The Fed is Working Against Trump (Video)
The Fed is Working Against Trump Video – Bill Still
Synopsis: The Federal Reserve is joining the Deep State by not doing President Trump any economic favors. This week, the Fed voted to raise the benchmark interest rate again by another one-quarter of a percent – the third rate increase this year – and indicated that they may raise it yet again before year’s end.
The biggest immediate impact of the rate rises is it will tend to slow the housing market – a market crippled in 2008 – that has only lurched back to life last year. But the latest figures show US housing starts are now down 5.5% – having fallen for the last 3 months – the very months when they should be rising.
According to a rather sarcastic story in Bloomberg, the Fed isn’t sure why inflation is staying so low – but it is going to raise rates anyway, risking a recession.
Why? Because raising rates decreases the amount of money in the country. Lowering rates stimulates the economy by pumping more money into the overall economy.
Why make any changes? The Fed should be happy with the current conditions – record low inflation and record low unemployment figures. In fact, the only major economic negative is the GDP number, which came in at 1.2% in the first quarter – about half of the previous quarter. But guess what, raising interest rates throws an additional negative factor on growth. Why do it, then?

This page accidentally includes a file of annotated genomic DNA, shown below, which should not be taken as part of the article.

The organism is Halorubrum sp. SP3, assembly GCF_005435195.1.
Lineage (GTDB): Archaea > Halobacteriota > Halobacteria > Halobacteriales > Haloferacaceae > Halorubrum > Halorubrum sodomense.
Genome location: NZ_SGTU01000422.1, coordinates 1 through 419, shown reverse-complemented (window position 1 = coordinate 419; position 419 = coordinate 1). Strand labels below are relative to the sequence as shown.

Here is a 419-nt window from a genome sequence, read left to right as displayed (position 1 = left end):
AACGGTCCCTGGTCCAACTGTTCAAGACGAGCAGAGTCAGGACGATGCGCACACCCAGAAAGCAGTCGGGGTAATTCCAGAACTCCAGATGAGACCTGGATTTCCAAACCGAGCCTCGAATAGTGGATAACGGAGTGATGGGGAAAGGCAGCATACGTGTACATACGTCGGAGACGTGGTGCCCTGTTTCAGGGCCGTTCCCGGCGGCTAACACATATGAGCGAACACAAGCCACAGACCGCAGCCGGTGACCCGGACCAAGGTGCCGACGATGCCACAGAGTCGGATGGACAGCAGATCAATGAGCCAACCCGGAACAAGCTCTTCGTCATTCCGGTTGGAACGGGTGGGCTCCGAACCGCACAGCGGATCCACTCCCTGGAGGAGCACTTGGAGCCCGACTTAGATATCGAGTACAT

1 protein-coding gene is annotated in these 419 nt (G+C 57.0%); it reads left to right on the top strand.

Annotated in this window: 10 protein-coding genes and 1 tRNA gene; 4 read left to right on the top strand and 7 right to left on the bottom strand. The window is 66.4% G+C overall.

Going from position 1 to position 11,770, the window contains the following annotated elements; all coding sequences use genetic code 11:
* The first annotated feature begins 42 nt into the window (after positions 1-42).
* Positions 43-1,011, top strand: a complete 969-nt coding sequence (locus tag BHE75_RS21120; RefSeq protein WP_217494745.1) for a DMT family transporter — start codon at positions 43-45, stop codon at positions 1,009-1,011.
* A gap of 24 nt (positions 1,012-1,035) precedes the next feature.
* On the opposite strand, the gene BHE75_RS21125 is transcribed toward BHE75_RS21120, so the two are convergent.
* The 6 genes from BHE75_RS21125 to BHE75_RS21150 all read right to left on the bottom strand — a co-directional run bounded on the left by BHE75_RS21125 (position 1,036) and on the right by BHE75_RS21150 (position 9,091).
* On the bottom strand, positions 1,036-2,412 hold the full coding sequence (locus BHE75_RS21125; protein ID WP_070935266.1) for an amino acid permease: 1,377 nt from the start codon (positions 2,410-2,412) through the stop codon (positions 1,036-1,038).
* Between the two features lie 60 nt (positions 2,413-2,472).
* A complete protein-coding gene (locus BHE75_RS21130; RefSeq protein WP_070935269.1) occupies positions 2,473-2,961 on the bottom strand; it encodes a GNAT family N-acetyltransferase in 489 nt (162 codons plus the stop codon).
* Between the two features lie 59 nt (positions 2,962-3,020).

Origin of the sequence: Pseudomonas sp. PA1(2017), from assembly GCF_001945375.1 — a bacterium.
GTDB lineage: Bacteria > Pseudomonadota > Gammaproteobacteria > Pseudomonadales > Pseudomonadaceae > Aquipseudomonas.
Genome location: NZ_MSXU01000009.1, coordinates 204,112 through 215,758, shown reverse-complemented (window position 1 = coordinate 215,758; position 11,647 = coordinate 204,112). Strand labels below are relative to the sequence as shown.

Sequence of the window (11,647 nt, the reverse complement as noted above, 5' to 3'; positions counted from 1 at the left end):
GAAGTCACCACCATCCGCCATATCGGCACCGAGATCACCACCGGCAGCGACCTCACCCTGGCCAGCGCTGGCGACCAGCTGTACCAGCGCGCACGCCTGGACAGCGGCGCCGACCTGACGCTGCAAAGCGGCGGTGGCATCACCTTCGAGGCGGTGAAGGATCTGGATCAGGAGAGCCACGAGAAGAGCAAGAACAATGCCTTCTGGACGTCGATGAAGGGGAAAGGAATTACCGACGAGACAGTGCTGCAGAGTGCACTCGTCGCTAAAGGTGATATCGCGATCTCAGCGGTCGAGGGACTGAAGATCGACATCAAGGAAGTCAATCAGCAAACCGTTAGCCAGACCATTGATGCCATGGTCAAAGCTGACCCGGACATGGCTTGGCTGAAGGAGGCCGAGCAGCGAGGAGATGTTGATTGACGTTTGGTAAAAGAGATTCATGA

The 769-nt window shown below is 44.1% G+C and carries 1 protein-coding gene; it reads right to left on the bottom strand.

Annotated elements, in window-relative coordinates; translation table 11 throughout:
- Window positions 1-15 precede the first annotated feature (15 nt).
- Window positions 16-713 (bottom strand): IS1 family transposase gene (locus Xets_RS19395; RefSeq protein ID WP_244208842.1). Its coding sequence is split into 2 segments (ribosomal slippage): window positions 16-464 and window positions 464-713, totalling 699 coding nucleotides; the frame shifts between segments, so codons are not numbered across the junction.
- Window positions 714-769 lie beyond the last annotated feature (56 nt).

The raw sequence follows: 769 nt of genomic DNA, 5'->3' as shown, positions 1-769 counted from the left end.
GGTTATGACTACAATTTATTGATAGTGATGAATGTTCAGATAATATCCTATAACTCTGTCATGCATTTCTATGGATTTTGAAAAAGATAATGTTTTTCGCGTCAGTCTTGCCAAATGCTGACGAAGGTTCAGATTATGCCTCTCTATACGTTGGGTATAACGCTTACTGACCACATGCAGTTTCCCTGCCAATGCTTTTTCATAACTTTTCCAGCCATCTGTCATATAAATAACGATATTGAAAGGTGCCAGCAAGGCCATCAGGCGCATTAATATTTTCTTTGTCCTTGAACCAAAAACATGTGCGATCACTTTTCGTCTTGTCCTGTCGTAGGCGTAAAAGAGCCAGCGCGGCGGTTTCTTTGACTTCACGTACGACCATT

Look at this chart of U.S. inflation. The Fed’s inflation target has been 2% the last 8 years, but the Fed’s monetary policy hasn’t even been able to hit that for over 5 years – with the one exception – the post-Trump election spending bounce.
How about our economic peers?
This week, the Bank of England voted to keep its interest rates at their record low of .25%, despite British inflation rising to a 4-year high. The same for Japan – no changes. On Thursday, the Swiss announced that it would maintain it’s “ultra-loose” interest rates held below zero percent. China is even lowering its interest rates.
No, the only logical reason for the Fed’s rate raising policy is – sadly – a political one. The effects of these rate changes are not felt for 18 to 24 months. Let’s see now, where will we be 2 years from now, summer of 2019? Oh yes, we will be 7 months out from the first presidential primaries when President Trump will be seeking re-election. If it’s just up to the Fed, the economy at that